OLYMPIA – With millions of visits since its launch in 2012, Fish Washington webpages have been providing the “when’s
Starting Monday, Aug. 18, anglers fishing in ocean waters off Westport can keep up to two chinook salmon as part of their two-salmon daily limit.
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Some of the most popular fishing opportunities are available for anglers in the coming weeks, including trout in
For many anglers, “opening day” is synonymous with the start of the lowland lakes trout-fishing season, which gets under way April 26 this year. Hundreds of thousands of Washingtonians
SACRAMENTO, Calif. – Anglers fishing along the Washington coast could see a higher catch quota for chinook salmon, and all three sport harvest alternatives for coho are up from last year.
OLYMPIA - Anglers will be allowed to retain both wild and hatchery coho salmon beginning Sunday, Sept. 1, in ocean waters off Ilwaco (Marine Area 1) and Friday, Sept. 6, off Westport (Marine Area 2).
Those changes will not affect ocean salmon fisheries off LaPush (Marine Area 3) and Neah Bay (Marine Area 4), where anglers will continue to be allowed to retain hatchery coho, but must release wild coho, said Doug Milward, ocean salmon manager for the Washington Department of Fish and Wildlife (WDFW).
Anglers were initially limited to hatchery coho - marked with a missing adipose fin - to ensure the department would meet conservation goals for wild coho while extending fishing through the entire salmon season, said Milward.
However, with a month remaining in the fishery, only 49 percent of the coho quota has been reached in Marine Area 1 and only 48 percent in Marine Area 2.
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OLYMPIA – Starting Sunday, Aug. 4, anglers fishing in ocean waters off Westport can keep up to two chinook salmon as part of their two-salmon daily limit.
With that change, anglers will be allowed to keep two chinook per day in ocean waters off Westport (Marine Area 2), LaPush (Marine Area 3) and Neah Bay (Marine Area 4). Those fishing Marine Area 1 (Ilwaco) will continue to be limited to one chinook as part of their two-salmon daily limit.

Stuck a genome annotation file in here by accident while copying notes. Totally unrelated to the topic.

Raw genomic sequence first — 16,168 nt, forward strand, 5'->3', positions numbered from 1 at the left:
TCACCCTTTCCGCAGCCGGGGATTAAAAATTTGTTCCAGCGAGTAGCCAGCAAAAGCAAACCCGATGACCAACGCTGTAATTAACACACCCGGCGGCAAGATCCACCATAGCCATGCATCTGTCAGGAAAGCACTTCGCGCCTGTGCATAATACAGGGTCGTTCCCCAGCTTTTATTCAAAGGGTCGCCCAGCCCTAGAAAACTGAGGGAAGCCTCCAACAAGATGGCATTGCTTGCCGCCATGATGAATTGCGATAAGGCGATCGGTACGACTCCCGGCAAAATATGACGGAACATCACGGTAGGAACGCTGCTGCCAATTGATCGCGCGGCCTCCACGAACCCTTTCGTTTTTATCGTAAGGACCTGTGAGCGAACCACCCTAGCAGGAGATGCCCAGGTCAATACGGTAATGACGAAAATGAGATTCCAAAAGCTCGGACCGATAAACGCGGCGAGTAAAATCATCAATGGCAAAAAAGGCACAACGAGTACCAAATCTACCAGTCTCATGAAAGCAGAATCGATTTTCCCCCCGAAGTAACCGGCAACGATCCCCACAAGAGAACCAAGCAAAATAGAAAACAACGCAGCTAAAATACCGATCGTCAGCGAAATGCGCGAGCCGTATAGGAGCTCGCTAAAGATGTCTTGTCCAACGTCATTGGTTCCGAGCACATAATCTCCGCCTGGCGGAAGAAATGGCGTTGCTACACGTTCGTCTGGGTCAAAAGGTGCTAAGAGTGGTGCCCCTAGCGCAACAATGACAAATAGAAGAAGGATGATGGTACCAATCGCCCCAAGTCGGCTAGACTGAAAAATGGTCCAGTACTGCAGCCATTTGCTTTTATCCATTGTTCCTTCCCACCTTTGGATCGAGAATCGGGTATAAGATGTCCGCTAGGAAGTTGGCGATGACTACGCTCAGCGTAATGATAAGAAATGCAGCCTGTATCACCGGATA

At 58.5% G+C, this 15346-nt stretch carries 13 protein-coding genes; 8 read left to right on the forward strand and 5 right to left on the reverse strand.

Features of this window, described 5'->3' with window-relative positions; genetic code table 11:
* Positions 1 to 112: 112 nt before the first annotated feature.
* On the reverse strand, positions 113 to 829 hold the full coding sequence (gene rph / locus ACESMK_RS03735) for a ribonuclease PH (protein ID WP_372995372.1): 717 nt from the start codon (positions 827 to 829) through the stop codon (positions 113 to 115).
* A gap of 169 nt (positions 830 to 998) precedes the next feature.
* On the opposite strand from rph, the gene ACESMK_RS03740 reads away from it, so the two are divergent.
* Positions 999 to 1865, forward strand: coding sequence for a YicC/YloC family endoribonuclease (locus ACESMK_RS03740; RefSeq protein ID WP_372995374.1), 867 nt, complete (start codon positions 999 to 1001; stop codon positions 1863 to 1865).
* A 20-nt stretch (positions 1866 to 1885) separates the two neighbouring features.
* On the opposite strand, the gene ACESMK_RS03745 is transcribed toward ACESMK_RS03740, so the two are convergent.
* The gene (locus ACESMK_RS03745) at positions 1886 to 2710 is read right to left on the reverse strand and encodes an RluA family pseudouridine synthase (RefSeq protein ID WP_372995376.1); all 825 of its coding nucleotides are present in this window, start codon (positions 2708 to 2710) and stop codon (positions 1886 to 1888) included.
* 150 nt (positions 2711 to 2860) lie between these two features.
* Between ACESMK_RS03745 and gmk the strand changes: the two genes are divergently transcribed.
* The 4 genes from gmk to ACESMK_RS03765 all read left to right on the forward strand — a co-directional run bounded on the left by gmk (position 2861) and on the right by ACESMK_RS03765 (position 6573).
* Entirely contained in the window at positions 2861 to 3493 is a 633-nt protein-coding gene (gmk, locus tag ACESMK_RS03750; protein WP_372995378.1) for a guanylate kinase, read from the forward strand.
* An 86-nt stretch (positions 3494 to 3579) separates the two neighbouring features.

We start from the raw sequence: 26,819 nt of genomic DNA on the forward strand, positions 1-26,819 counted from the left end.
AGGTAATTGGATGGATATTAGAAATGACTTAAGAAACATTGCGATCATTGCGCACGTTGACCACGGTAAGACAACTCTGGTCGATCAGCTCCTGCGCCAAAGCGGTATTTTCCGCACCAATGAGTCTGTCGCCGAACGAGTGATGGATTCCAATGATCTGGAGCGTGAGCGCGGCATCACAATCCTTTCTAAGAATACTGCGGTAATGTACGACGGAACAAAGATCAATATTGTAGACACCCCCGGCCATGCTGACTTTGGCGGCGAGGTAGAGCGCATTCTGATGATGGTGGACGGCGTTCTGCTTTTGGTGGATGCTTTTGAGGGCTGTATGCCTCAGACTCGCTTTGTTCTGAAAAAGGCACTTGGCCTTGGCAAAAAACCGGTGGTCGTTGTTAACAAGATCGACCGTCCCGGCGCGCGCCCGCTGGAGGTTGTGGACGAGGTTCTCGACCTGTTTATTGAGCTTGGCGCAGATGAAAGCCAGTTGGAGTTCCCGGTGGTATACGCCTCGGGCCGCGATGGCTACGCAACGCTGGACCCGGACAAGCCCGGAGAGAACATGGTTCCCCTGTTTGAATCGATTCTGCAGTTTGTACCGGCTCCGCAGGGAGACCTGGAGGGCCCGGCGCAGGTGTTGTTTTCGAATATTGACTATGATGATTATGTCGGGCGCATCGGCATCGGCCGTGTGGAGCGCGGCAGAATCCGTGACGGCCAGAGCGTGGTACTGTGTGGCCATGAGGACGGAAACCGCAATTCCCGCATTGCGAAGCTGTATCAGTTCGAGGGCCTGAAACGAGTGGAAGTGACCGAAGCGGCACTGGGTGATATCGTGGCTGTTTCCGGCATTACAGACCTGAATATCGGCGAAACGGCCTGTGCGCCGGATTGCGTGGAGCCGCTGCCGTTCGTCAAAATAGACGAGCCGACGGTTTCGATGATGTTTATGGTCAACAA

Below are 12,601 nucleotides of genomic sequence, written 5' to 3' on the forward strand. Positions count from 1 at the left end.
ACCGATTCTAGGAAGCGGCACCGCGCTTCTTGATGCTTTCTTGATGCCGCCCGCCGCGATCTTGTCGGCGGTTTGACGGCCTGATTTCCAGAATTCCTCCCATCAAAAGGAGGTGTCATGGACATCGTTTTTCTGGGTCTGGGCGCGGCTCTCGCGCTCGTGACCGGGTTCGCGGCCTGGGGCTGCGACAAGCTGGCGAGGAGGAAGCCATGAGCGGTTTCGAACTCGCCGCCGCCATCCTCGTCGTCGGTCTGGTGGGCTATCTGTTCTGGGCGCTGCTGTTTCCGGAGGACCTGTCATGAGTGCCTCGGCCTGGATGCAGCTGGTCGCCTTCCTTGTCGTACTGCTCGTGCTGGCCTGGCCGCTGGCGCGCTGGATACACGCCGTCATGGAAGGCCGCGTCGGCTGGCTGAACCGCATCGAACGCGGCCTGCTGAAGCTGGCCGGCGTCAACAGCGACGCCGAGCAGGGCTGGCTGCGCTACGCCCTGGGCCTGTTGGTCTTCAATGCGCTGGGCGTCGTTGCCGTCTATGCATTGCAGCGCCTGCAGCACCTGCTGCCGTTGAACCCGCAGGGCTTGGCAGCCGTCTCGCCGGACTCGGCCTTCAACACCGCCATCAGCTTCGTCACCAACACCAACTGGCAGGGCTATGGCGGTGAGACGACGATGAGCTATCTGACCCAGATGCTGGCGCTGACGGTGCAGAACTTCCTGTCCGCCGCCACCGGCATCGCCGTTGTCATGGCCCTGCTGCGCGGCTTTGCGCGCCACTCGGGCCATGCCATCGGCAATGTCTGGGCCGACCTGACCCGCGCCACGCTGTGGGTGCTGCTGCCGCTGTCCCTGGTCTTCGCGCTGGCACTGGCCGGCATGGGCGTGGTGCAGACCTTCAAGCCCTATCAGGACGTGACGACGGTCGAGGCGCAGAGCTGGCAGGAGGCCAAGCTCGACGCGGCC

All ocean areas are open to salmon fishing seven days a week. Wild coho must be released in all four areas.
WESTPORT, Wash. - The recreational halibut fishery will close in the northern nearshore area of Marine Area 2 at the end of the day Friday (June 8), while marine areas 3 and 4 will reopen for one more day of fishing June 14.
Heather Reed, a fish biologist with the Washington Department of Fish and Wildlife (WDFW), said anglers are expected to reach the halibut quota for the northern nearshore area of Marine Area 2 (Westport) by the end of the day June 8.
The rest of Marine Area 2 is already closed to halibut fishing.
However, there is sufficient poundage remaining under the north coast halibut quota to allow another day of halibut fishing in marine areas 3 (LaPush) and 4 (Neah Bay). Those two areas have been closed since June 2.
Reed said the amount of quota remaining will allow for only one weekday of fishing.
In all marine areas open to halibut fishing, there is a one-halibut daily catch limit and no minimum size restriction.
For many anglers, “opening day” is synonymous with the start of the lowland lakes trout-fishing season, which gets under way April 30 this year. More than 300,000 Washingtonians are expected to descend on trout-stocked waters throughout the state that day to kick off the new season.
But anglers – and hunters, too – are also looking forward to a variety of other “opening days” this month for seasons ranging from lingcod fishing on the north coast to turkey hunting throughout the state. Some ocean beaches will also open for morning razor clam digs if tests show the clams are safe to eat.
“April really marks the start of the new year for fishing and hunting,” said Joe Stohr, deputy director of the Washington Department of Fish and Wildlife (WDFW). “Some winter fisheries are still going strong, but the annual cycle is beginning again with a new year of outdoor activities.”
For most people, a valid 2011-12 fishing or hunting license is required to get in on the action after March 31, when all 2010-11 licenses expire. The exception is young people under age 15, who may fish for free.
OLYMPIA - This year's recreational halibut seasons will be similar to 2010 in Puget Sound, but may allow for more days of fishing off the coast under new catch quotas adopted by the International Pacific Halibut Commission.
This year's quota for Washington, Oregon and California is 910,000 pounds, up 12 percent from 2010. In Washington, sport anglers will be allowed to catch 216,489 pounds of the big flatfish compared to 192,699 pounds last year.
Those increases will improve fishing opportunities in coastal waters of Washington and other West Coast states, said Heather Reed, coastal policy coordinator for the Washington Department of Fish and Wildlife (WDFW).
In Puget Sound, where the sport catch has exceeded area harvest guidelines for the past two years, this year's higher sub-quota also helped to avert further cutbacks in fishing opportunities, she said.
"This year's quota, together with shorter seasons adopted last year, will bring the catch more in line with the allowable harvest," Reed said. "We took a big step toward stabilizing the fishery last year, and the higher quota will help to accommodate the growing popularity of halibut fishing in Puget Sound."
This year's catch quota for Puget Sound and the Strait of Juan de Fuca is 58,155 pounds, up from 50,542 pounds in 2010. Like last year, most areas of the Sound will be open for halibut fishing three days a week - Thursday, Friday and Saturday - except as noted below.